The book project is a University of California-grown collaboration. Co-authors are Gordon Frankie, a UC Berkeley professor of entomology; Robbin W. Thorp, a professor emeritus of entomology at UC Davis; Coville, an insect and spider photographer who received a Ph.D. in entomology from Berkeley; and Barbara Ertter, a curator at the UC Berkeley-based University and Jepson Herbaria.

The book is published by Heyday Books in collaboration with the California Native Plant Society.

Related

Foodie Bees: Insects Head Downtown for Dinner, National Geographic article.

Posted on Wednesday, October 15, 2014 at 8:09 AM
Tags: honeybees (1), native bees (1)

When your fish pond is an egret's sushi buffet

Egret downs another fish. (Photo by Kathy Keatley Garvey)
Ah, the joy of a fish pond. 

Goldfish swimming lazily beneath pink waterlilies,  doves splishing and splashing, frogs jumping and croaking, dragonflies darting and ambushing, and honey bees collecting water, trip after trip, for their colony.

Wonderful, right?

Not exactly. Not always. 

Not when you operate a free sushi buffet for egrets. Free? The only “bill” around is the one they're using to snag your fish.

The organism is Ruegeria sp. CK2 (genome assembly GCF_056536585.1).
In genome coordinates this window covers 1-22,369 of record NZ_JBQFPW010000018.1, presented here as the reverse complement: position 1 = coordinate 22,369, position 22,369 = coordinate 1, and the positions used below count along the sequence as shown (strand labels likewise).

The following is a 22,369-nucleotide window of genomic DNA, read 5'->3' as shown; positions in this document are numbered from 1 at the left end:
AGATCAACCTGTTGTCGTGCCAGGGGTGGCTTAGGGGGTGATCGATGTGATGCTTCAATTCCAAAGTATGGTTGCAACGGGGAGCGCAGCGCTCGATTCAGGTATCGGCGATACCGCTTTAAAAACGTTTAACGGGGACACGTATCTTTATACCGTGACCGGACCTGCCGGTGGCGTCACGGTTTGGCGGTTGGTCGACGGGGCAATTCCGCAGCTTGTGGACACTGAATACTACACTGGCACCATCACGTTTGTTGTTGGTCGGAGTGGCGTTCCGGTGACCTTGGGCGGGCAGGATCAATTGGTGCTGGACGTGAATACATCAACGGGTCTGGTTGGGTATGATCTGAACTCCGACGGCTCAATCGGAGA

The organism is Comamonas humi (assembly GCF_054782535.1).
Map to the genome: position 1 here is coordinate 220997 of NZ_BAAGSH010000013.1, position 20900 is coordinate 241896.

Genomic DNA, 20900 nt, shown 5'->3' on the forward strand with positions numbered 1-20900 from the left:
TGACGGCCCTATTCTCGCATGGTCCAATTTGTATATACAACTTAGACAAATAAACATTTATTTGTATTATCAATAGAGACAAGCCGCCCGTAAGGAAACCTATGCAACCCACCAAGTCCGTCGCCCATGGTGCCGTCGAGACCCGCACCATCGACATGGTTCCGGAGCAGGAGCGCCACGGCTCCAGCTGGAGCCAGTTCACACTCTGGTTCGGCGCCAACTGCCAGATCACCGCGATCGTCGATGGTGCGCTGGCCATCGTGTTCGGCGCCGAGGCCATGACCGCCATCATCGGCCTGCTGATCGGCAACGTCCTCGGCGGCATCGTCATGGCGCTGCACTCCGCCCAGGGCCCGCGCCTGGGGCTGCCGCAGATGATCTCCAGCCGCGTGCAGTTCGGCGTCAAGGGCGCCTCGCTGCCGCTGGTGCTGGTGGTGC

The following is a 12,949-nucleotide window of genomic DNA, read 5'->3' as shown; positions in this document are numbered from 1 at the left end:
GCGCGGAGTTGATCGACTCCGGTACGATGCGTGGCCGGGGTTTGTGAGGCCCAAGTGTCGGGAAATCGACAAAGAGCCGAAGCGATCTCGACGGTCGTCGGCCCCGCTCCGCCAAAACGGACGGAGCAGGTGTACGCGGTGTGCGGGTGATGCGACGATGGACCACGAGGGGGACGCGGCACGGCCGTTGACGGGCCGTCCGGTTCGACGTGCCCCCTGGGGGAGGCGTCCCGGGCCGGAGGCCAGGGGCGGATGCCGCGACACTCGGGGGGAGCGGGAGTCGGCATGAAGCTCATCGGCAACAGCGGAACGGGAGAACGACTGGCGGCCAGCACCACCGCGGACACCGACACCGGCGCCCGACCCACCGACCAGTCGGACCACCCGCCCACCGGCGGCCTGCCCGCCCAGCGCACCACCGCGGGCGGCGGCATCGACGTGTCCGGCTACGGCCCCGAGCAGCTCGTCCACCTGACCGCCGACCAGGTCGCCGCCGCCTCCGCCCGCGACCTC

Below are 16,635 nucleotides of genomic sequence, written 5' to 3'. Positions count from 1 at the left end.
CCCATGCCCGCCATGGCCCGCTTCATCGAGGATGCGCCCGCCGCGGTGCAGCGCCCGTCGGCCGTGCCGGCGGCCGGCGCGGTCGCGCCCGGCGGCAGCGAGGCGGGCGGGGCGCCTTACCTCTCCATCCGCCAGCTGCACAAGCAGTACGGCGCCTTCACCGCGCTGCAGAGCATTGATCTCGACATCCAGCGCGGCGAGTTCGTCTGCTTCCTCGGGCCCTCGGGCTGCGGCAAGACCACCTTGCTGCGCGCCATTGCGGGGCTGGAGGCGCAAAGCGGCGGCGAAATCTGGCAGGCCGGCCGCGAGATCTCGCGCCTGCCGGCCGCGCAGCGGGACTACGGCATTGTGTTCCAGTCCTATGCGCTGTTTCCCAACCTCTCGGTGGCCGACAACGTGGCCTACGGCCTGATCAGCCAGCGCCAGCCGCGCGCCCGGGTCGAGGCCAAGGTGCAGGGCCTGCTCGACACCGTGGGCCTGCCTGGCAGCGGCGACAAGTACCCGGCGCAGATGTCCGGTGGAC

Last winter when the crape myrtle tree that shades our fish pond dropped its leaves, it was easy viewing and easy pickings for the egrets. Step up to the board walk, dip down and eat your fill. The main perpetrator was a Great Egret, about 3 to 4 feet tall, which true to its name, exhibited a Great Appetite. Thirty fish went down the hatch, including Bubba, Nemo and Goldie.  Fortunately, they were not koi.

Looking through the terracotta pipe. (Photo by Kathy Keatley Garvey)
We were rather fond of them, though.  

How can you protect your fish pond from egrets?

Say that you don't want to net your pond or string fishing line over it. Nor do you want to play rap music, add plastic decoys (crocodiles, alligators, owls, snakes and bigger egrets), set mouse traps, install a motion-detector flood light, or change your pond logistics or landscape.